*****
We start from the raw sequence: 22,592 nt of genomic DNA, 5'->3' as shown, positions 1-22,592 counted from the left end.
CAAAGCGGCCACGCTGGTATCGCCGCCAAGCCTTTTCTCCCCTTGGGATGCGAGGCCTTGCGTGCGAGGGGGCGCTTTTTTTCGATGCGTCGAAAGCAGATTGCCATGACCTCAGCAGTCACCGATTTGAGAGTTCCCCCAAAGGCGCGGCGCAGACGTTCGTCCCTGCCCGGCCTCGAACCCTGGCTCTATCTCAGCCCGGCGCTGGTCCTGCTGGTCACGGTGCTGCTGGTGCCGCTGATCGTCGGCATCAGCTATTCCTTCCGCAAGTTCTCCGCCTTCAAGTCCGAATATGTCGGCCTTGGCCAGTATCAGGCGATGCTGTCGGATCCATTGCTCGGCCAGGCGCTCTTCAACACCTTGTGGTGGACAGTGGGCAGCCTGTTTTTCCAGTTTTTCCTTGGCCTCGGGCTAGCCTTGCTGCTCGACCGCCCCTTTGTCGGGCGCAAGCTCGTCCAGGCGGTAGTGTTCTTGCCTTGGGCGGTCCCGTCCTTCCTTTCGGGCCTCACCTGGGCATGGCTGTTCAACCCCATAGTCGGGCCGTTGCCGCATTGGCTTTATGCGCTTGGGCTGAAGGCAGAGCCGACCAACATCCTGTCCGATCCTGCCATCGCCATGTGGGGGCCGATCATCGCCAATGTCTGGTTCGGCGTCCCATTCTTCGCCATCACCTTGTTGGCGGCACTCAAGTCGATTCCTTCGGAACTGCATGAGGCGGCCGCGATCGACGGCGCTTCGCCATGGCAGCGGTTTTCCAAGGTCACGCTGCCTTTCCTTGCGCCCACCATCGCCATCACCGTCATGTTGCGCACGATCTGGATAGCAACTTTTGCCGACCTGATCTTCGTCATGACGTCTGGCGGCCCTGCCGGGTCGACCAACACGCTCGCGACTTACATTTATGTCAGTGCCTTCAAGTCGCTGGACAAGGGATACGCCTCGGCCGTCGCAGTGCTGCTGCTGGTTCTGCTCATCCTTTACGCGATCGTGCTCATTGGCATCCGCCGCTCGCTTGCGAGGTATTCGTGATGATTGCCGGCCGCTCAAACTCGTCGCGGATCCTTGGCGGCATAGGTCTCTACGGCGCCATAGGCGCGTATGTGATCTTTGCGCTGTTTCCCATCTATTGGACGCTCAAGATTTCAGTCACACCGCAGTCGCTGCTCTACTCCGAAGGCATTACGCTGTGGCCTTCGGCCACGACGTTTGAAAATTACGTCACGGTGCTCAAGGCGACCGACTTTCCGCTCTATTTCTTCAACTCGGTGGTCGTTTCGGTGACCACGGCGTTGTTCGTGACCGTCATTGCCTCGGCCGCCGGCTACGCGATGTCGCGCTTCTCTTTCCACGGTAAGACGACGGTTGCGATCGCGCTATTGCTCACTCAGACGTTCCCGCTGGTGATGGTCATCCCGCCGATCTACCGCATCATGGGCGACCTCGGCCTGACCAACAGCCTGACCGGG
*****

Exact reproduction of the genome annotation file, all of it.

We start from the raw sequence: 22,592 nt of genomic DNA, 5'->3' as shown, positions 1-22,592 counted from the left end.
CAAAGCGGCCACGCTGGTATCGCCGCCAAGCCTTTTCTCCCCTTGGGATGCGAGGCCTTGCGTGCGAGGGGGCGCTTTTTTTCGATGCGTCGAAAGCAGATTGCCATGACCTCAGCAGTCACCGATTTGAGAGTTCCCCCAAAGGCGCGGCGCAGACGTTCGTCCCTGCCCGGCCTCGAACCCTGGCTCTATCTCAGCCCGGCGCTGGTCCTGCTGGTCACGGTGCTGCTGGTGCCGCTGATCGTCGGCATCAGCTATTCCTTCCGCAAGTTCTCCGCCTTCAAGTCCGAATATGTCGGCCTTGGCCAGTATCAGGCGATGCTGTCGGATCCATTGCTCGGCCAGGCGCTCTTCAACACCTTGTGGTGGACAGTGGGCAGCCTGTTTTTCCAGTTTTTCCTTGGCCTCGGGCTAGCCTTGCTGCTCGACCGCCCCTTTGTCGGGCGCAAGCTCGTCCAGGCGGTAGTGTTCTTGCCTTGGGCGGTCCCGTCCTTCCTTTCGGGCCTCACCTGGGCATGGCTGTTCAACCCCATAGTCGGGCCGTTGCCGCATTGGCTTTATGCGCTTGGGCTGAAGGCAGAGCCGACCAACATCCTGTCCGATCCTGCCATCGCCATGTGGGGGCCGATCATCGCCAATGTCTGGTTCGGCGTCCCATTCTTCGCCATCACCTTGTTGGCGGCACTCAAGTCGATTCCTTCGGAACTGCATGAGGCGGCCGCGATCGACGGCGCTTCGCCATGGCAGCGGTTTTCCAAGGTCACGCTGCCTTTCCTTGCGCCCACCATCGCCATCACCGTCATGTTGCGCACGATCTGGATAGCAACTTTTGCCGACCTGATCTTCGTCATGACGTCTGGCGGCCCTGCCGGGTCGACCAACACGCTCGCGACTTACATTTATGTCAGTGCCTTCAAGTCGCTGGACAAGGGATACGCCTCGGCCGTCGCAGTGCTGCTGCTGGTTCTGCTCATCCTTTACGCGATCGTGCTCATTGGCATCCGCCGCTCGCTTGCGAGGTATTCGTGATGATTGCCGGCCGCTCAAACTCGTCGCGGATCCTTGGCGGCATAGGTCTCTACGGCGCCATAGGCGCGTATGTGATCTTTGCGCTGTTTCCCATCTATTGGACGCTCAAGATTTCAGTCACACCGCAGTCGCTGCTCTACTCCGAAGGCATTACGCTGTGGCCTTCGGCCACGACGTTTGAAAATTACGTCACGGTGCTCAAGGCGACCGACTTTCCGCTCTATTTCTTCAACTCGGTGGTCGTTTCGGTGACCACGGCGTTGTTCGTGACCGTCATTGCCTCGGCCGCCGGCTACGCGATGTCGCGCTTCTCTTTCCACGGTAAGACGACGGTTGCGATCGCGCTATTGCTCACTCAGACGTTCCCGCTGGTGATGGTCATCCCGCCGATCTACCGCATCATGGGCGACCTCGGCCTGACCAACAGCCTGACCGGG